Brian Binley: Is not the truth of the matter that High Speed 2 will release capacity on the west coast main line? Has the debate not recognised the importance of freight, which is growing at more than 10% per year on rail? Does that not come into the discussions we are having today?
Brian Binley: My grandmother taught me that there are only two things people can do when they are in serious financial difficulty: cut spending, and earn more. The Chancellor’s record on cutting spending has been commendable, but more needs to be done on earning more. What will he do to enhance productivity to help this country earn more?
Brian Binley: I am grateful for this chance to speak on Third Reading, and I will be brief. In bringing forward these measures, the Government have identified a genuine problem whose consequences could be severe—indeed, the lights could go out. Security of supply is imperilled through the decommissioning of resources. The shortage of available public funds requires that the private sector delivers, but...
Brian Binley: Was my hon. Friend also surprised at the lack of reference to the impact on business in this country over the next 20 years? The Chancellor wants growth, yet the Bill will impede the ability to get that growth. Will my hon. Friend say a word about that?
Brian Binley: The Opposition are trying to eradicate history before 2010. Will the Financial Secretary estimate what the level of their capital revenue spending would have been this year, on the basis of the mess they left us in?
Brian Binley: I thank the hon. Lady for giving way, and I wish her well with her impending delivery. What figure would she place on the capital expenditure budget for this year, if there were a Labour Government at this time?
Brian Binley: I welcome this debate, allowing us to reflect on the Prime Minister’s speech of last week. I also welcome not only what he said, but the considered and direct way in which he said it. He is to be congratulated on his straight and direct approach. Politicians must be clear; they are the architects of their own downfall when they are not. Whatever people’s view of the content of that...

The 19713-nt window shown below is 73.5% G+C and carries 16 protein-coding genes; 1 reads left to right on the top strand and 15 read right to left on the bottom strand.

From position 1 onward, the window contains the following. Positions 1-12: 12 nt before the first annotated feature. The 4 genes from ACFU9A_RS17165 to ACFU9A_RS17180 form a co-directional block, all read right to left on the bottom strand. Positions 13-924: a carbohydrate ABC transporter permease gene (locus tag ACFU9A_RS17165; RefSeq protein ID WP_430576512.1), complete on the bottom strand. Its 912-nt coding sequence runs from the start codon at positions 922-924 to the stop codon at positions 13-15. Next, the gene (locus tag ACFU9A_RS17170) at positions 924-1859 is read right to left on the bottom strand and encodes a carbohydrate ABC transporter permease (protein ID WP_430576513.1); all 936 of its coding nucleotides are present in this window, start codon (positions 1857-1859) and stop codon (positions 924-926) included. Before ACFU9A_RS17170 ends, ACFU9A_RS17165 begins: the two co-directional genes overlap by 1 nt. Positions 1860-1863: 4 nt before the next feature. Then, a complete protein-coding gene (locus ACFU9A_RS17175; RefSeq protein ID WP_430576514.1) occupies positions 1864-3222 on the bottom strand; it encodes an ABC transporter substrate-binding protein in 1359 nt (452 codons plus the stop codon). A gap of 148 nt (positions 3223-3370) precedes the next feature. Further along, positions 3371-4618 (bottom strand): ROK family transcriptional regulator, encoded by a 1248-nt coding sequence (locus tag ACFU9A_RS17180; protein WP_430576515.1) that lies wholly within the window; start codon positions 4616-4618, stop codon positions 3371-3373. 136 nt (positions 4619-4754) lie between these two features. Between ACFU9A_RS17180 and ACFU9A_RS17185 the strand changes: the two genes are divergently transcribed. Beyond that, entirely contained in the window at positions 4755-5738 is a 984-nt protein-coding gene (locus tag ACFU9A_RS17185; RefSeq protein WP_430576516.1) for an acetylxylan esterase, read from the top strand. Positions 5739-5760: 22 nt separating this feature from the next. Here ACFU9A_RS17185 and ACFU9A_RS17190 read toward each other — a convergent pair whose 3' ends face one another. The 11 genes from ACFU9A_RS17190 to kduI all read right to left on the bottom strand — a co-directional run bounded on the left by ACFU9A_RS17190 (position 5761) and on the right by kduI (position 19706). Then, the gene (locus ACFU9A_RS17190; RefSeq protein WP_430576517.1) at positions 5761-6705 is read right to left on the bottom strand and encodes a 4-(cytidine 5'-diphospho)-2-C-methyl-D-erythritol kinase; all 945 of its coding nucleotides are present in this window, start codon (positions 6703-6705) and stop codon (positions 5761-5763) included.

Brian Binley: I would like to make a little progress, and then I will come back to the hon. Gentleman. No wonder the political classes are held in such low esteem, when politicians prevaricate and refuse to give straight answers in meaningful English.
Brian Binley: In keeping with a tradition first established by Labour—so we will not go too deeply into that question. I am delighted that the Prime Minister rejected the ploy of not straight-talking last week, and spoke directly to the British people in terms they could understand. He also dealt plainly with the “R” word, and he was right to do so.
Brian Binley: I am not sure whether the hon. Gentleman has ever been involved in business negotiations. Business people start by saying they will negotiate, then think about how they will negotiate, and then undertake those negotiations. That process is occurring at this very moment, I hope. I hope the hon. Gentleman is satisfied with my answer, and that I can make some progress. The starting point for...
Brian Binley: I am most grateful to my hon. Friend and, of course, he is absolutely right. One clearly does not enter into renegotiating a relationship without giving a bottom line. That seems to me to be eminently sensible. [Interruption.] I again point out to Opposition Members who know so little about business that it is a business practice. It is right to attempt to create a new settlement, and I share...
Brian Binley: To ask the Chancellor of the Exchequer what the cost to the public purse has been of support (a) pledged and (b) paid for the European single currency to date; and if he will make a statement.
Brian Binley: To ask the Secretary of State for Environment, Food and Rural Affairs what recent progress he has made on negotiations for reform of the Common Fisheries Policy; and if he will make a statement.
Brian Binley: To ask the Secretary of State for Justice (1) how many legal proceedings against the Government brought under the Human Rights Act 1998 have been resolved on the basis of relative costs notwithstanding actual levels of culpability in each year since 2002; and if he will make a statement; (2) what recent estimate he has made of the proportion of cases for compensation under human rights...
Brian Binley: To ask the Secretary of State for Justice how many lawyers have been sanctioned for abuse of the legal aid system in each year since 2002; and if he will make a statement.
Brian Binley: To ask the Secretary of State for Justice what the cost has been of legal aid cases involving non-UK nationals taking legal action against the Ministry of Defence in each year since 2002; and if he will make a statement.
Brian Binley: To ask the Secretary of State for Justice what the cost was of the 10 highest-costing cases of legal aid in the last five years; and if he will make a statement.
Brian Binley: To ask the Secretary of State for Justice what the cost to the public purse has been of paying the ten highest recipients of payments for legal aid in the last five years; and if he will make a statement.
Brian Binley: To ask the Secretary of State for Justice if he will consider the introduction of cost limits to legal aid cases; and if he will make a statement.
Brian Binley: To ask the Secretary of State for International Development what analysis her Department has undertaken of illegal migration flows through Libya; what support it provides to assist Libya manage and halt illegal migration flows; and if she will make a statement.